Some people choose to descend to the avalanche slope at the west end of Lake Agnes via the col between Mounts St. Piran and Niblock.  I had a look and saw a reasonable route down, but since it was late in the day I returned to Lake Louise by the conventional trail.   I didn’t particularly feel like being stranded in the dark above treeline if I made a wrong turn on the way down.  Perhaps on another day, when there’s a different champagne supernova in the sky, I’ll try the alternative route to the summit of Mount St. Piran

Day 4 – Take the Long Way Home

When lonely days turn to lonely nights
You take a trip to the city lights
And take the long way home

“Take the Long Way Home” by Supertramp, 1979

Ordinarily, the shortest distance between two points is a straight line.  However, there is no such thing as a straight line when it comes to mountain travel.  With roads confined to the bottoms of meandering river valleys and selected mountain passes, you can really only hope to move in the general direction of your destination.

When the sun rose on Sunday morning, it was time to begin the journey home.  Pulling up the stakes and folding up the tent and tarps is often a bittersweet event.  This time it wasn’t so bad, because (a) the sun was shining and (b) it’s only July, so there’s still time to make another camping trip this year.  At least the sun was out and the temperature was mild; nothing sucks more than rolling up a tarp in the pouring rain.

There are two main routes that connect my home to Lake Louise.  One leads through Calgary and involves four hours of ultra-boring highways, the other takes a more circuitous path through the mountain scenery of the Icefields Parkway and David Thompson country.  I literally had all day, so I took the long way home.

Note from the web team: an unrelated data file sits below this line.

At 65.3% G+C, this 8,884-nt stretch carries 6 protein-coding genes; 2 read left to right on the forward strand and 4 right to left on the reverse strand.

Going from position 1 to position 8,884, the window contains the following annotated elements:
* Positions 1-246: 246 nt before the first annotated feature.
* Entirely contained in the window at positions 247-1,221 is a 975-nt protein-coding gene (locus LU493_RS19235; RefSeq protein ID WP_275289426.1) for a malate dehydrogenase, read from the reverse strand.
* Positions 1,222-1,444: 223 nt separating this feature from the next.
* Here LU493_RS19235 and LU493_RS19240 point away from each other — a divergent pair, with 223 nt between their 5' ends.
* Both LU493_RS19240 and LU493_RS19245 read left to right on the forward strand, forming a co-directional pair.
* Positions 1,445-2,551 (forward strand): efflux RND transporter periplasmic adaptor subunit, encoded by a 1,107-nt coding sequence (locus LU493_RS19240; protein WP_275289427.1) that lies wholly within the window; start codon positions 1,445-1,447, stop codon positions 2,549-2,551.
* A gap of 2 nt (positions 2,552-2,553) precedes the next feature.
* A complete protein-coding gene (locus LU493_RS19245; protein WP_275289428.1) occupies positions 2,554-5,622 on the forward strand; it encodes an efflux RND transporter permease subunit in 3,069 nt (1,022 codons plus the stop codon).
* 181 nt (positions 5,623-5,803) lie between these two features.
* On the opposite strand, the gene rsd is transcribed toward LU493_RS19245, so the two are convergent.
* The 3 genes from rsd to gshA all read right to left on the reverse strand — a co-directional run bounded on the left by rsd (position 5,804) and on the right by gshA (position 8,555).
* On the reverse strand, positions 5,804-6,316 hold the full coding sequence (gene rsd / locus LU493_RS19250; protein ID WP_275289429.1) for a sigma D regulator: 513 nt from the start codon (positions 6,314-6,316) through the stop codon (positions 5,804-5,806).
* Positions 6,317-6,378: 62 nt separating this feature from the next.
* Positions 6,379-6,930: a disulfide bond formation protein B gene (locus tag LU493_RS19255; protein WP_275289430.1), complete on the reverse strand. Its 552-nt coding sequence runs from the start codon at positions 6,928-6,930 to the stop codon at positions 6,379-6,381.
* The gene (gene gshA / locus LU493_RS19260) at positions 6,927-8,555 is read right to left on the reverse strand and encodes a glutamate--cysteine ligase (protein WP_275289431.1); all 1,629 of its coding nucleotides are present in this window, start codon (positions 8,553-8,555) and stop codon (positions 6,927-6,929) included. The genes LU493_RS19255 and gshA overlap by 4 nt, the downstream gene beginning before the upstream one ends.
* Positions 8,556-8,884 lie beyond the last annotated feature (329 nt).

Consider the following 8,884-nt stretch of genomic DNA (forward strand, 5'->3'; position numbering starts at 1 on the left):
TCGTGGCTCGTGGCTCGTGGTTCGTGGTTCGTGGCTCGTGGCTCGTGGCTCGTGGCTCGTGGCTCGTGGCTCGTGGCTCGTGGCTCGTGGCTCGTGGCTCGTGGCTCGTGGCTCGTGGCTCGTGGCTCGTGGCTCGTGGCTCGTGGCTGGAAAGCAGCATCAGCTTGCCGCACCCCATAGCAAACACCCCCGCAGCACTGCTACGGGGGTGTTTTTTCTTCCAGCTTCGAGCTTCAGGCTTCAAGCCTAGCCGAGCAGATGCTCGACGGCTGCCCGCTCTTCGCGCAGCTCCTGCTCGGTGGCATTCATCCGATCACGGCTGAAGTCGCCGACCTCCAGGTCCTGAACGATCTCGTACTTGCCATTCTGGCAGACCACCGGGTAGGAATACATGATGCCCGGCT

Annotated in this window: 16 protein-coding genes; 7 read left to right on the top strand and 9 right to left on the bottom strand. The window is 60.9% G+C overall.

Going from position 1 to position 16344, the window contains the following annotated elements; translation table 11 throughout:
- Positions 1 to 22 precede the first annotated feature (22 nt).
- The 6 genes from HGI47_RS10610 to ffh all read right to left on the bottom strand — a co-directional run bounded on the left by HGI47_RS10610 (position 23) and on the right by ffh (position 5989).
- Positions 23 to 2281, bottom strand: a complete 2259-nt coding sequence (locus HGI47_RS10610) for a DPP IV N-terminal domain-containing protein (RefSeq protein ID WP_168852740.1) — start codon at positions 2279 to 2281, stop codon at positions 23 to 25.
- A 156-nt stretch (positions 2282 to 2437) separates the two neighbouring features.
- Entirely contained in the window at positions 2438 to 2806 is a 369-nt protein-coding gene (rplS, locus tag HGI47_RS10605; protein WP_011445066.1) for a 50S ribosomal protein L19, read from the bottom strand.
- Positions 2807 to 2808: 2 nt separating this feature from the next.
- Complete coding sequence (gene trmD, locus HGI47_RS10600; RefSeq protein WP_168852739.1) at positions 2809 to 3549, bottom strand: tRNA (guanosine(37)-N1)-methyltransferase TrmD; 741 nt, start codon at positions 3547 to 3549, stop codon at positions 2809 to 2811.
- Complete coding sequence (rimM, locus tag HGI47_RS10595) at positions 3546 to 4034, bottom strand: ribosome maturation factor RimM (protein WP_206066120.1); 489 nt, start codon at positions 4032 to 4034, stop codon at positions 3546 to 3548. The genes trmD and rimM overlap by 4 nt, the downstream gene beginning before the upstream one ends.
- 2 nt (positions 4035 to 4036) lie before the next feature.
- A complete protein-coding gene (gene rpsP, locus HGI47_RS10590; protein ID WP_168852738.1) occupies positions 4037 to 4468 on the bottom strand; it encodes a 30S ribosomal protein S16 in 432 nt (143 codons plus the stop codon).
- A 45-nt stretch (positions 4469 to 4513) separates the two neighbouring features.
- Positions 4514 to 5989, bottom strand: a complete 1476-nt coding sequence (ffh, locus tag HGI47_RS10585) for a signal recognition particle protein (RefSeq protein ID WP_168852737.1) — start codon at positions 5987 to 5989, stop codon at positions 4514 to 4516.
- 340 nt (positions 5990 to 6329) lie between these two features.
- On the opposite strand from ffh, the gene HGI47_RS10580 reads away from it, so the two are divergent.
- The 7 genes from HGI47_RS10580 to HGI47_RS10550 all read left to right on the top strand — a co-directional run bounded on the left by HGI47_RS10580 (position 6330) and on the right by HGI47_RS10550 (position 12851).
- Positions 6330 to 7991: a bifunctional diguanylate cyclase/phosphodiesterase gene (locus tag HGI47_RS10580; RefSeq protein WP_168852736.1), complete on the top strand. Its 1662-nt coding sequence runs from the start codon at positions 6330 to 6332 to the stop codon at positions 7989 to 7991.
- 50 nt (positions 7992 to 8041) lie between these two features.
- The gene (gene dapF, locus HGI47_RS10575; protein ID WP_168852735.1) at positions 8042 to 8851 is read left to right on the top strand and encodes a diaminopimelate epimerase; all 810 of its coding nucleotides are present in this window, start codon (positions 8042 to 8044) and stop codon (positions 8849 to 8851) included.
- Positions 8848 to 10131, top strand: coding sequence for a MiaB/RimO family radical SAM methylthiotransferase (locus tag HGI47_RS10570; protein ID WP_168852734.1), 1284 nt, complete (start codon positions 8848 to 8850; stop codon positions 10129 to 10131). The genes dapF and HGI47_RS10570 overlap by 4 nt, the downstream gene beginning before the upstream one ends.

The Icefields Parkway is one of the world’s most scenic highways.  Running roughly parallel to the Continental Divide, the Parkway connects the mountain towns of Lake Louise and Jasper.  It was originally built during the Great Depression as a federal employment program, and has been significantly upgraded since then.  The gravel switchbacks have been replaced by two lanes of nice pavement with plenty of turnouts at the major attractions.  Tourists come from all around the world to drive this parkway; Albertans are blessed with having it in our back yard.

This year, there was a record amount of snowpack in the Rockies.  Consequently, it seems like the bears have been spending more time than usual in the lower valleys, scrounging for food.  Grizzlies normally like to spend their summers close to the treeline (an elevation of about 2300 metres), but this year their favourite berries were buried in snow until very recently.  This grizzly was keeping an eye on me and other potential two-legged snacks from a sunny perch just above the Parkway earlier in July.

The Parkway was designed to bring tourists close to the glaciated peaks of the Rockies.  Not far north of Lake Louise, near Bow Summit, is the Crowfoot Glacier.  This glacier clings precariously to the northeast face of Crowfoot Mountain and, like virtually all Rocky Mountain glaciers, has been slowly receding for decades.

A little further north, visitors are treated to awe-inspiring views of Peyto Lake.  Each day in summer, hordes of people are bussed into the official Peyto Lake viewpoint, a few hundred metres from the Parkway.  While the views from the fenced-in platform are nice, be prepared to share your personal space with several dozen other people.  It’s a little bit like being squeezed through a cattle chute to catch a fleeting glimpse of the Sistine Chapel.  Fortunately, you can easily reach a much more secluded and spectacular viewpoint simply by making a 15-minute trek into the woods.  Once you emerge onto a rocky slope, you can peacefully enjoy the turquoise splendor of Petyo Lake.